In another embodiment (not shown), the fill/refill operation 302-306 may include a plurality of intermediate weighing and discharge operations using additional bins (shown as intermediate bin 150' in FIG. 10) prior to ultimate discharge into the hopper 210. This multi-stage weighing process delivers a more accurate amount of bulk material to the hopper than a single discharge directly into the hopper 210. The pre-hopper weighing and discharge operations are accomplished at high speeds such that multiple operations can be conducted concurrently with the slower loss-in-weight feeder discharge operation.
Accordingly, it can be seen that the method and apparatus disclosed herein supplies a more accurate portion of bulk material for packaging. A single or multi-stage weighing process is utilized to deliver an amount of bulk material to a loss-in-weight feeder which closely approximates the desired package weight. In addition, springs mounted within the weighing mechanisms allow the loss-in-weight feeder to operate at an improved level of weight variance. It is understood that those skilled in the art can arrive at apparatus to employ the above methodology given the disclosure herein.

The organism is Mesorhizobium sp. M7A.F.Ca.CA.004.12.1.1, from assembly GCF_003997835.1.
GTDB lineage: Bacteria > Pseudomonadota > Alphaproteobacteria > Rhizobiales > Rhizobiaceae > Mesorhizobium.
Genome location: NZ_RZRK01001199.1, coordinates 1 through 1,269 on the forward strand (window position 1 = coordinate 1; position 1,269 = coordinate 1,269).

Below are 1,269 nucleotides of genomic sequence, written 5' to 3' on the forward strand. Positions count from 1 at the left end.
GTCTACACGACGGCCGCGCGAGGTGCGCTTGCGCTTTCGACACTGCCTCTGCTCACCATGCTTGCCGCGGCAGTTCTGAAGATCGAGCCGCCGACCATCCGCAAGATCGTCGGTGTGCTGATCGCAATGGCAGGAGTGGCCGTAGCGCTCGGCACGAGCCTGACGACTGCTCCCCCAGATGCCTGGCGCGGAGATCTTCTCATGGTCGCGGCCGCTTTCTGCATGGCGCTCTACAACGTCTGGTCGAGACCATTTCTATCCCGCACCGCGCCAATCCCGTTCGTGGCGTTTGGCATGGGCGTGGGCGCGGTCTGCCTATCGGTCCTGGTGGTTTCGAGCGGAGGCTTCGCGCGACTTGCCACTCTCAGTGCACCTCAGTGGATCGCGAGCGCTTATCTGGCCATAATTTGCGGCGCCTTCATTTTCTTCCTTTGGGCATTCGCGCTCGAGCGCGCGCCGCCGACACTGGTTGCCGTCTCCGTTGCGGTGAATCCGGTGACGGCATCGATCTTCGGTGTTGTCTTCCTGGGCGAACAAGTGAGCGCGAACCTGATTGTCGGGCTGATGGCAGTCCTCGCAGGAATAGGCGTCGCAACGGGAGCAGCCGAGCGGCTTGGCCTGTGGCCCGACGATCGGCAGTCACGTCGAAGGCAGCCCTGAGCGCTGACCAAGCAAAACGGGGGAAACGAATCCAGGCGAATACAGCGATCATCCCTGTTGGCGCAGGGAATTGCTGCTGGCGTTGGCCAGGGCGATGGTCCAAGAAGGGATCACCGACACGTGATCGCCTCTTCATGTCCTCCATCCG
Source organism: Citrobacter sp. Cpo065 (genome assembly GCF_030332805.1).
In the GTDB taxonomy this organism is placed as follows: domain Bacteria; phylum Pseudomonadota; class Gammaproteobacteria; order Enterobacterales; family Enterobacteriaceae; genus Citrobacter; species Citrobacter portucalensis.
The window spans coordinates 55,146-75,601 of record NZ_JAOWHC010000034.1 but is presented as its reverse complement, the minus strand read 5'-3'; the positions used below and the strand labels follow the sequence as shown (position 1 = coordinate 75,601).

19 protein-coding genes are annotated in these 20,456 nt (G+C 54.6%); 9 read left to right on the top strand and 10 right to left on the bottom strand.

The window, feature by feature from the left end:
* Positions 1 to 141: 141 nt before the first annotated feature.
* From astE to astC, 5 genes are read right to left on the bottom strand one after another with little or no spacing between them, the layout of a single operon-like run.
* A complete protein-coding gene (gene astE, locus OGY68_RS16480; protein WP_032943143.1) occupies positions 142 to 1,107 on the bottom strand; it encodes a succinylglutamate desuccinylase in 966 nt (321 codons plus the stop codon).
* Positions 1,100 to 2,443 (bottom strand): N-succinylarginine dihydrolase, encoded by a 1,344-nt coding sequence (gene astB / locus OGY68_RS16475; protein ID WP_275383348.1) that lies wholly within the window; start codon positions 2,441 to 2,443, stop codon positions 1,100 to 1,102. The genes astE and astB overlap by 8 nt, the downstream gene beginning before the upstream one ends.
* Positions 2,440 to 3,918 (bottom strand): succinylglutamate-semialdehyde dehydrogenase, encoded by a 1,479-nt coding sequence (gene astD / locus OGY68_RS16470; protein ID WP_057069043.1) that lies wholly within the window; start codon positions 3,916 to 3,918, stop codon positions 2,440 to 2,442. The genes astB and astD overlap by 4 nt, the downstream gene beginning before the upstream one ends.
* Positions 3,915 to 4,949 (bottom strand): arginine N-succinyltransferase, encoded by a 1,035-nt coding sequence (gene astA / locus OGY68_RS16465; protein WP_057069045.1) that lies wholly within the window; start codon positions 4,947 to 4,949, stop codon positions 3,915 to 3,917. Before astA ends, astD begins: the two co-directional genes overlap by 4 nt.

It is to be understood that while certain forms of this invention have been illustrated and described, it is not limited thereto except insofar as such limitations are included in the following claims and allowable functional equivalents thereof.
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|U.S. Classification||177/121, 222/77, 177/154|
|Nov 26, 2003||REMI||Maintenance fee reminder mailed|
|May 10, 2004||LAPS||Lapse for failure to pay maintenance fees|
|Jul 6, 2004||FP||Expired due to failure to pay maintenance fee|
Effective date: 20040509